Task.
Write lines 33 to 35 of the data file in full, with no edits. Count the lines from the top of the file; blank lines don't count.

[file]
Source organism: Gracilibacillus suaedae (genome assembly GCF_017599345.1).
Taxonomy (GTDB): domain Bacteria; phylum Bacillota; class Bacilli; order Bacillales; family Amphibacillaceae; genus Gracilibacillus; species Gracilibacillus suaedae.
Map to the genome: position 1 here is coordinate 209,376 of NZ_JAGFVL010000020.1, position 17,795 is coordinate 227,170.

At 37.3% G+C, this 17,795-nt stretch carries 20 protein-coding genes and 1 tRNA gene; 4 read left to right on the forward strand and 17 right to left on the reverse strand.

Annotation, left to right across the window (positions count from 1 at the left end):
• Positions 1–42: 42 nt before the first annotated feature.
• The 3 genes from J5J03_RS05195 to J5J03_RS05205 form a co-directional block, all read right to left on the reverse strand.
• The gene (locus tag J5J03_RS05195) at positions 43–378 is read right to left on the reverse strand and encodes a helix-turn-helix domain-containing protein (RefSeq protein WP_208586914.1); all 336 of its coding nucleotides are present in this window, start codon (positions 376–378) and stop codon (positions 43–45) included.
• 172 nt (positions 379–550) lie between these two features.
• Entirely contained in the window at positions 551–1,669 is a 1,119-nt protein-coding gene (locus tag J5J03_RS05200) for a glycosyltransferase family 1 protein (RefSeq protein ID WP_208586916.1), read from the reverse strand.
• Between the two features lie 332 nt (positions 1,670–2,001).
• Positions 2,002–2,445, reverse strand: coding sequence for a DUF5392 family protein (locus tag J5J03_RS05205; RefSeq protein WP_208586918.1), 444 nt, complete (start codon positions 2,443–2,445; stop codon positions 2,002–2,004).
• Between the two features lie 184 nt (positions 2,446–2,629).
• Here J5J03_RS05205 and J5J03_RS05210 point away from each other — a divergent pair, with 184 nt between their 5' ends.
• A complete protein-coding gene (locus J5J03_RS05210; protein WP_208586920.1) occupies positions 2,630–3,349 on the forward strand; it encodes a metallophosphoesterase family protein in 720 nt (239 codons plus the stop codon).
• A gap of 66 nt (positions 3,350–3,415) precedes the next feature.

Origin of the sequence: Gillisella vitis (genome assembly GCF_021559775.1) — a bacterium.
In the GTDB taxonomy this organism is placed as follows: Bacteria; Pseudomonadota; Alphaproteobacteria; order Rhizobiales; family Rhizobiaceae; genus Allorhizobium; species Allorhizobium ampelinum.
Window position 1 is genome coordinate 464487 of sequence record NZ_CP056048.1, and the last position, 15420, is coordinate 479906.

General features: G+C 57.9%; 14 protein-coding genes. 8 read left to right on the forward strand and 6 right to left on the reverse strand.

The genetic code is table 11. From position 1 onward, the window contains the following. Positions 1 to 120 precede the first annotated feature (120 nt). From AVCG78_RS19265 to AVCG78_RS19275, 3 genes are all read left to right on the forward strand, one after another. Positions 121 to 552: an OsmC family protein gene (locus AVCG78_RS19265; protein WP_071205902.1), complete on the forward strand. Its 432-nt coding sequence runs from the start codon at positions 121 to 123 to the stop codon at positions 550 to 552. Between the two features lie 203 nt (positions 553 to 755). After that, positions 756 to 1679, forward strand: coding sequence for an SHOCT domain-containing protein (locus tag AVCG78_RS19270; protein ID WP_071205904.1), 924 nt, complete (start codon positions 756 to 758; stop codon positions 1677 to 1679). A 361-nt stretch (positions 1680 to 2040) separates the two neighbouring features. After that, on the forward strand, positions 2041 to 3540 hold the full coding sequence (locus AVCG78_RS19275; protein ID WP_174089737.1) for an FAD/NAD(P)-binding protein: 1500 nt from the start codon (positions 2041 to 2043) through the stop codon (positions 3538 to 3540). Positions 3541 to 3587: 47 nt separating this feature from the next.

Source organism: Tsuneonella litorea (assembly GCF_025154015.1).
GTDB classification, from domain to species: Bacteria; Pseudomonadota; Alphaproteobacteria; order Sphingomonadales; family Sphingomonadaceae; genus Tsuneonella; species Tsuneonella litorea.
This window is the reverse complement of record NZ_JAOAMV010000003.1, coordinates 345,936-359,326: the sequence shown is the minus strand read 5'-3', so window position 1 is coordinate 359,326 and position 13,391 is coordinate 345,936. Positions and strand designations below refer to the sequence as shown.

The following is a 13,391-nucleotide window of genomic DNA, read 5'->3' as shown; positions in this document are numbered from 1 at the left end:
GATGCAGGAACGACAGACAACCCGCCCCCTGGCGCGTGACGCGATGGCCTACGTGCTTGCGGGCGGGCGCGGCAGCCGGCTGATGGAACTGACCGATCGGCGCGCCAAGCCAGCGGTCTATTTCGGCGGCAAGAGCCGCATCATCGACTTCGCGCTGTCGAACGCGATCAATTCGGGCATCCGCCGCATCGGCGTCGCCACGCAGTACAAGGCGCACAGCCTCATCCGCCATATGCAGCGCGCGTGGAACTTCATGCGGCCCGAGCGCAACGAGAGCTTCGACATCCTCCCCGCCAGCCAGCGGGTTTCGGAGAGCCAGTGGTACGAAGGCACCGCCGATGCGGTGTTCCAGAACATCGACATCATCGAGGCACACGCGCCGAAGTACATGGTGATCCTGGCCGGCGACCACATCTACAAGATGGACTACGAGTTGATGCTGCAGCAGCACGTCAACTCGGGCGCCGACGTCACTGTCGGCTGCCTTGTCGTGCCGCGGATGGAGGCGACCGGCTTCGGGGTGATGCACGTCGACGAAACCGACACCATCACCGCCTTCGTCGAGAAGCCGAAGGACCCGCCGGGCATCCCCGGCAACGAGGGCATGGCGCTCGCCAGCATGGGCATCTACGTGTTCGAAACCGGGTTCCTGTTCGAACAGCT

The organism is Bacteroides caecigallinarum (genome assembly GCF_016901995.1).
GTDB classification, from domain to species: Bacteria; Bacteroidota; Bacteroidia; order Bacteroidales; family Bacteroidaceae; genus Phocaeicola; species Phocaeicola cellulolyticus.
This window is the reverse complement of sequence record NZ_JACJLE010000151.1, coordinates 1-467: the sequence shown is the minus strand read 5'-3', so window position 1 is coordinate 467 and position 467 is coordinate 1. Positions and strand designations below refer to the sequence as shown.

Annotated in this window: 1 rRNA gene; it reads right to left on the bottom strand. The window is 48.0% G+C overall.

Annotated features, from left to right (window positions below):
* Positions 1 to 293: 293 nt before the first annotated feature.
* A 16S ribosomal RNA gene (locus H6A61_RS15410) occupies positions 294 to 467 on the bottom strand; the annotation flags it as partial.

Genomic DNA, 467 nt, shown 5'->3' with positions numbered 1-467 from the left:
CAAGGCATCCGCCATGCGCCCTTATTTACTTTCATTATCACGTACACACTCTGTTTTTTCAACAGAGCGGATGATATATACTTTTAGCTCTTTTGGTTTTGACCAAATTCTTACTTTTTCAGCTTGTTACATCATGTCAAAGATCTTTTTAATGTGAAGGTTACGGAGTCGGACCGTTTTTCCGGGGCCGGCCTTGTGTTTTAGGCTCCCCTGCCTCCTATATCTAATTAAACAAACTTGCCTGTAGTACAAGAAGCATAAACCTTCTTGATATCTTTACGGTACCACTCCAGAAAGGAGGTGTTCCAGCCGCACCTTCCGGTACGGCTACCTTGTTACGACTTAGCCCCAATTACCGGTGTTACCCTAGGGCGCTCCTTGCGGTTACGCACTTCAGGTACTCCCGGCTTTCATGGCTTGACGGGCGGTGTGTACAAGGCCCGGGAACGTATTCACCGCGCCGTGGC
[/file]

* A 16S ribosomal RNA gene (locus H6A61_RS15410) occupies positions 294 to 467 on the bottom strand; the annotation flags it as partial.

Genomic DNA, 467 nt, shown 5'->3' with positions numbered 1-467 from the left:
CAAGGCATCCGCCATGCGCCCTTATTTACTTTCATTATCACGTACACACTCTGTTTTTTCAACAGAGCGGATGATATATACTTTTAGCTCTTTTGGTTTTGACCAAATTCTTACTTTTTCAGCTTGTTACATCATGTCAAAGATCTTTTTAATGTGAAGGTTACGGAGTCGGACCGTTTTTCCGGGGCCGGCCTTGTGTTTTAGGCTCCCCTGCCTCCTATATCTAATTAAACAAACTTGCCTGTAGTACAAGAAGCATAAACCTTCTTGATATCTTTACGGTACCACTCCAGAAAGGAGGTGTTCCAGCCGCACCTTCCGGTACGGCTACCTTGTTACGACTTAGCCCCAATTACCGGTGTTACCCTAGGGCGCTCCTTGCGGTTACGCACTTCAGGTACTCCCGGCTTTCATGGCTTGACGGGCGGTGTGTACAAGGCCCGGGAACGTATTCACCGCGCCGTGGC